Wherefore, the prophets, and the priests, and the teachers, did labor diligently, exhorting with all long-suffering the people to diligence; teaching the law of Moses, and the intent for which it was given; persuading them to look forward unto the Messiah, and believe in him to come as though he already was. And after this manner did they teach them. (Jarom 1:11; emphasis added)
Jarom’s people, much like the priests of Noah Abinadi addressed, had already grown apart from the verbal conventions of their ancestors. Thus he felt a need to clarify this usage so that their meanings would not be misunderstood.
From an eternal, prophetic perspective, all things are present before God, whether they are past, present, or future. The infinite Atonement in the meridian of time reaches back to redeem all who have fallen because of Adam’s transgression (Mosiah 3:11), and it works forward to save all those who “ever were since the fall of Adam, or who are, or whoever shall be, even unto the end of the world” (Mosiah 4:7).
For all these reasons, Book of Mormon writers spoke of future events as though they had already happened. The prophets of Old had an unshakable faith in the coming Messiah, and spoke of it in certain terms. We, likewise, can look back to the Atonement, and forward to the future, with equal faith and certainty in God’s promises to His children. Even though Jesus Christ’s atonement is now thousands of years in the past, believing in the atoning power of Jesus Christ still requires unshakable faith to get us through life’s challenges. As we look forward to our own unknown futures, we can hold fast to our faith in the Savior and know that God will take care of us in our time of need.
Donald W. Parry, “Hebraisms and Other Ancient Peculiarities in the Book of Mormon,” in Echoes and Evidences of the Book of Mormon, eds. Donald W. Parry, Daniel C. Peterson, and John W. Welch (Provo, UT: FARMS, 2002), 155-189.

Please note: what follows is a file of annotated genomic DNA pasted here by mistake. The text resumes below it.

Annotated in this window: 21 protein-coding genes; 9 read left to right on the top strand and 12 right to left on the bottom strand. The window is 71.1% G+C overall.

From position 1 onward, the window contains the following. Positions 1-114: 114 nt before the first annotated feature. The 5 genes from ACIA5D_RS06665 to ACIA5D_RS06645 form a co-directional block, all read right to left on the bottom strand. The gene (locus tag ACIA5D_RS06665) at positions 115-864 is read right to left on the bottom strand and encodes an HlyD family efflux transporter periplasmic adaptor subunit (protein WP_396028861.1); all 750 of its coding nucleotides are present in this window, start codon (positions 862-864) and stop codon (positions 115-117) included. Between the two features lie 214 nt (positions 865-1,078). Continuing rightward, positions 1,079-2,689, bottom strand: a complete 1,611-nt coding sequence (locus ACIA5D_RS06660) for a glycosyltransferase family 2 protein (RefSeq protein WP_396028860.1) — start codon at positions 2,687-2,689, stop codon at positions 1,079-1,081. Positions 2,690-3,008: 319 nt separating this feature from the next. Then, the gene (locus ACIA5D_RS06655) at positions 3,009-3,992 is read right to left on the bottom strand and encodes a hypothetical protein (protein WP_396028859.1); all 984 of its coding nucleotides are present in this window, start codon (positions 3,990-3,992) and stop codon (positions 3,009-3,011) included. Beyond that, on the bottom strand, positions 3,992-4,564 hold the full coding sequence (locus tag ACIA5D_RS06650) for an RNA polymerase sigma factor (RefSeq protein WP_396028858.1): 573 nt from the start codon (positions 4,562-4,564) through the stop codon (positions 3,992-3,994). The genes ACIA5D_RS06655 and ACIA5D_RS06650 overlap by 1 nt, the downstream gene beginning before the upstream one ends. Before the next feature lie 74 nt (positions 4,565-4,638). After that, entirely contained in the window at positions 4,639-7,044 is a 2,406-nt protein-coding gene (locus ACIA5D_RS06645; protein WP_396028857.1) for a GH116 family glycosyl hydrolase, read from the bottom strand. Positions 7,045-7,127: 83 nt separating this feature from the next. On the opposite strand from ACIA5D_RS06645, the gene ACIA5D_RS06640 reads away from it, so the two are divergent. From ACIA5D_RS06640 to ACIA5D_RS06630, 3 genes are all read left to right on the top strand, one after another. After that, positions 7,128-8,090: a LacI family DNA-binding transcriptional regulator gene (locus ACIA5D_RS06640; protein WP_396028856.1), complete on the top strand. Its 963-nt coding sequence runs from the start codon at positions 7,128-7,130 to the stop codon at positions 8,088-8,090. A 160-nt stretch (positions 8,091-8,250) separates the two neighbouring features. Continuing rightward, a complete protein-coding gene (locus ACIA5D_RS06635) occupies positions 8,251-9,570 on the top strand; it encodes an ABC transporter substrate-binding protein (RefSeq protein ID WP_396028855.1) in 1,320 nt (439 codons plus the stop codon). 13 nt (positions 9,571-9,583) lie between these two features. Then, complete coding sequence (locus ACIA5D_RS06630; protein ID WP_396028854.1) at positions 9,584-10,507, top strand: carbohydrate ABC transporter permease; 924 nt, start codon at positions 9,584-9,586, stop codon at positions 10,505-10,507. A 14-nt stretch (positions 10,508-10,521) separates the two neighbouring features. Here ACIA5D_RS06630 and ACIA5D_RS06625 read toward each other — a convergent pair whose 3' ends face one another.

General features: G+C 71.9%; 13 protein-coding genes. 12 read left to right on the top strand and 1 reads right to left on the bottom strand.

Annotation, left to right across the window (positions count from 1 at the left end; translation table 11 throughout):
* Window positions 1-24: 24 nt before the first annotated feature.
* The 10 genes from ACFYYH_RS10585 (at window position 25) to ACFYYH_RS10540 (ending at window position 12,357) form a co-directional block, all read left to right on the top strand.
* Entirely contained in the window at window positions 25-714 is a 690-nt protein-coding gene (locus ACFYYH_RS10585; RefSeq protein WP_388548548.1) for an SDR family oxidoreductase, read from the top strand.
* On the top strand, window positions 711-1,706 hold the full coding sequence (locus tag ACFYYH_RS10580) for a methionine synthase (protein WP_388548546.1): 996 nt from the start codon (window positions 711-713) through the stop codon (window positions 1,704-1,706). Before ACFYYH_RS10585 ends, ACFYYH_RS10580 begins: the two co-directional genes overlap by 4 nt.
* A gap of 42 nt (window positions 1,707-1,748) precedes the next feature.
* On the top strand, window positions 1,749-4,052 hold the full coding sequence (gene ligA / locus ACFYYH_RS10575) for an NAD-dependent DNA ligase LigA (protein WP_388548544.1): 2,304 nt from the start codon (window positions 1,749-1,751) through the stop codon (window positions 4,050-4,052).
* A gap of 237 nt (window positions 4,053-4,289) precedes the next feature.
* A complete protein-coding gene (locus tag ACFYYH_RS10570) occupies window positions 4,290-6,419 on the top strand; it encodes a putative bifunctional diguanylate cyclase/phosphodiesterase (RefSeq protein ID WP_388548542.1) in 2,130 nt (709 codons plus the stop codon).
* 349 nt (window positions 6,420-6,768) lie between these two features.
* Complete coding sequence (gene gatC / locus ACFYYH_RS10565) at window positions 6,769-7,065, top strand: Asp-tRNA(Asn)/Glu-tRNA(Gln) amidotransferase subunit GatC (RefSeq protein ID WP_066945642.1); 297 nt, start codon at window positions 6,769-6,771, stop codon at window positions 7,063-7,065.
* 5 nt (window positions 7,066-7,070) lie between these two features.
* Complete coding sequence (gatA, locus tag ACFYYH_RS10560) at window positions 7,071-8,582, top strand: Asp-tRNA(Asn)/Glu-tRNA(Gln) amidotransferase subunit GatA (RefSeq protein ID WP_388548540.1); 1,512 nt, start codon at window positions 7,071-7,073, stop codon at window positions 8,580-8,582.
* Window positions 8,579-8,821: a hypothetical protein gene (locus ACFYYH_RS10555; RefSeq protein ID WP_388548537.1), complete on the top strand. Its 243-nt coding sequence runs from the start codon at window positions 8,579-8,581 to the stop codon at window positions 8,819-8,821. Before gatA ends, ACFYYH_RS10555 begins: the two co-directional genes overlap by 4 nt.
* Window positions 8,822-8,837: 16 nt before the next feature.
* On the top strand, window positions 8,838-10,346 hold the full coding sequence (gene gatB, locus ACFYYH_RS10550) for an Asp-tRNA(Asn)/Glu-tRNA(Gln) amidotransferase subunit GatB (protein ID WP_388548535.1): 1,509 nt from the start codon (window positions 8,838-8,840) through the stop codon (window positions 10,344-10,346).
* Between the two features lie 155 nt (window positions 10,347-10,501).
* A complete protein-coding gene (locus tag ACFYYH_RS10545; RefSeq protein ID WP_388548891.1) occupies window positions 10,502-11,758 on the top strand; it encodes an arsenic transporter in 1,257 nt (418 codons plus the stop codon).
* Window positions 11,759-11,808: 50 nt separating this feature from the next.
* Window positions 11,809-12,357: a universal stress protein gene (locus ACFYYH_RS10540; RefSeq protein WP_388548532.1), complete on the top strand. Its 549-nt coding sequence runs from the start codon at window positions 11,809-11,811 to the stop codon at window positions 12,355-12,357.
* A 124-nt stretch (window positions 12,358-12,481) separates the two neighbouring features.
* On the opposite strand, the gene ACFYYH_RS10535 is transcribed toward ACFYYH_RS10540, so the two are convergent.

Stephen D. Ricks, “I Have a Question,” Ensign, August 1998, 27-28.
 The exception to this use of the past tense in Mosiah 16:6–7 is in verse 7, where the text reads “or have broken the bands of death” (emphasis added). Royal Skousen has argued that this peculiarity may be due to an erroneous correction made secondarily by Oliver Cowdery. Skousen noted, “The use of the present-tense have seems out of place with respect to the past-tense subjunctive forms otherwise used in this passage (had, should, and could),” and suggested that the text should likely read: “And if Christ had not risen from the dead, or broken the bands of death…” This proposed reading would further support the notion that Abinadi was purposefully using the “prophetic past” style. Royal Skousen, Analysis of Textual Variants of the Book of Mormon, Part Two: 2 Nephi 11–Mosiah 16 (Provo, UT: FARMS, 2005), 1350–1352.
 Donald W. Parry, “Hebraisms and Other Ancient Peculiarities in the Book of Mormon,” in Echoes and Evidences of the Book of Mormon, eds. Donald W. Parry, Daniel C. Peterson, and John W. Welch (Provo, UT: FARMS, 2002), 164. Parry quotes here from Friedrich Heinrich Wilhelm Gesenius, Gesenius’ Hebrew Grammar (Oxford: Clarendon, 1970), 312-313.
 Skousen has noted that Abinadi’s quotation of Isaiah 53:7 more consistently uses the past tense than does the KJV. In the KJV translation, the second occurrence of the verb “open” is rendered with present tense “openeth not his mouth” instead of the past tense “opened not his mouth” as it is rendered earlier in the verse. Mosiah 14:7 consistently renders the verbs in the past tense, “opened not his mouth.” The Book of Mormon version renders the underlying Hebrew verbs of Isaiah 53:7 more correctly than does the KJV. Again, this observation can be seen to support the thesis of this essay. Skousen, Analysis of Textual Variants, Part Two, 1321–1322.
 See, e.g., 2 Nephi 33:6 (discussed in Book of Mormon Central, “Why Did Nephi End His Sacred Record with His Testimony of the Redeemer (2 Nephi 33:6),” KnoWhy 61 (March 24, 2016)); Jarom 1:11; Mosiah 3:13; Mormon 8:35.